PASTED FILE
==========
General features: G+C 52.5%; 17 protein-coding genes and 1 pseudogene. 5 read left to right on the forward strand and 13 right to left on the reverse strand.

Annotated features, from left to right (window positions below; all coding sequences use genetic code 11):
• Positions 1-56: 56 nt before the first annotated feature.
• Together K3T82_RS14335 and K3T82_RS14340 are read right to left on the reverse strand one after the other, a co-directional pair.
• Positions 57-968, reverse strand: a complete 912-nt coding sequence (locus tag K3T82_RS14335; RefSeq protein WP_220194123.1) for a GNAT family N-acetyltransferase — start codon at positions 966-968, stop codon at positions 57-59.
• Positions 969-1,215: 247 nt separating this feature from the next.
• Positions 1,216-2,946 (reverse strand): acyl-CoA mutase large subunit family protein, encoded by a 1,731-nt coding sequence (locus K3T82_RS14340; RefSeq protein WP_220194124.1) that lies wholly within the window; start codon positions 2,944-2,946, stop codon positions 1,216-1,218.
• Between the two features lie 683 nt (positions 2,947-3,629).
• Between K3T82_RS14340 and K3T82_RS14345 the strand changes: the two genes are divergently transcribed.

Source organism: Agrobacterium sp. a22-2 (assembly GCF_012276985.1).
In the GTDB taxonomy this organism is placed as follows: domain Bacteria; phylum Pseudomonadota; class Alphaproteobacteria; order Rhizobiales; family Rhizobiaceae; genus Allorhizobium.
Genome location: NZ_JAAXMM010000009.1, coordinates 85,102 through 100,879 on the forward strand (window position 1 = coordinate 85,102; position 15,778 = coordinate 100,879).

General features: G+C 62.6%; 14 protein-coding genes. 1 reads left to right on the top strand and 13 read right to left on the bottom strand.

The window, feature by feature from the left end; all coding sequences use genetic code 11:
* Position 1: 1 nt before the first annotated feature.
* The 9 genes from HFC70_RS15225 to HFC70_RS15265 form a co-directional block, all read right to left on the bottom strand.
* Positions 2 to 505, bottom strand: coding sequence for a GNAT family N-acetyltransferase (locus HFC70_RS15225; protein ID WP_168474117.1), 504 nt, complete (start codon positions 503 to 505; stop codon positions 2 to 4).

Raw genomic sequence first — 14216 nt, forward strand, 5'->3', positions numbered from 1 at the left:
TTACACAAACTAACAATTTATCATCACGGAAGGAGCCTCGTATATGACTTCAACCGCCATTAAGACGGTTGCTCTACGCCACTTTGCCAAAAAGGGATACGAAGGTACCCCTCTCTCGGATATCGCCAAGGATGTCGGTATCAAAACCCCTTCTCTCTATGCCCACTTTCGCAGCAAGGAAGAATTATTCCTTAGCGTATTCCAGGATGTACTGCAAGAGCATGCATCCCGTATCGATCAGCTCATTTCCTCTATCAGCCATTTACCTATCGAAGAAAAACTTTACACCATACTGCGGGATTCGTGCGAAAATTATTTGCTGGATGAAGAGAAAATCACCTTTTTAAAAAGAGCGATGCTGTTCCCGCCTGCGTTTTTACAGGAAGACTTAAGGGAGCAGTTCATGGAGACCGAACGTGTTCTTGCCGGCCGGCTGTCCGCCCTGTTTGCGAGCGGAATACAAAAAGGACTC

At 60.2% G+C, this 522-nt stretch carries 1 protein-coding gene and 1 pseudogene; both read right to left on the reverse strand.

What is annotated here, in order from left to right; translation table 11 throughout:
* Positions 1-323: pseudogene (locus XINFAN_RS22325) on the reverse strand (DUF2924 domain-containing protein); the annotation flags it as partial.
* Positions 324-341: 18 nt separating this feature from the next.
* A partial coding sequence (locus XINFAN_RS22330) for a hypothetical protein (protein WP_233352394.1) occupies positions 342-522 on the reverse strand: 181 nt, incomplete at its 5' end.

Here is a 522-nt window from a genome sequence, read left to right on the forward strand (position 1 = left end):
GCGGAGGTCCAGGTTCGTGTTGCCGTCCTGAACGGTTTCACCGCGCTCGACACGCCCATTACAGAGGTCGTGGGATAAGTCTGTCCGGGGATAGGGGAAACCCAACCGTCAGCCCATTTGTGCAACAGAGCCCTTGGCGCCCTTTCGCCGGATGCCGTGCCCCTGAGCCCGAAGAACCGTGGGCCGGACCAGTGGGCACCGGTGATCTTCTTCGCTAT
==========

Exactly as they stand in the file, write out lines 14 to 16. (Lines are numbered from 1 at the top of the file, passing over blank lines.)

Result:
The window, feature by feature from the left end; all coding sequences use genetic code 11:
* Position 1: 1 nt before the first annotated feature.
* The 9 genes from HFC70_RS15225 to HFC70_RS15265 form a co-directional block, all read right to left on the bottom strand.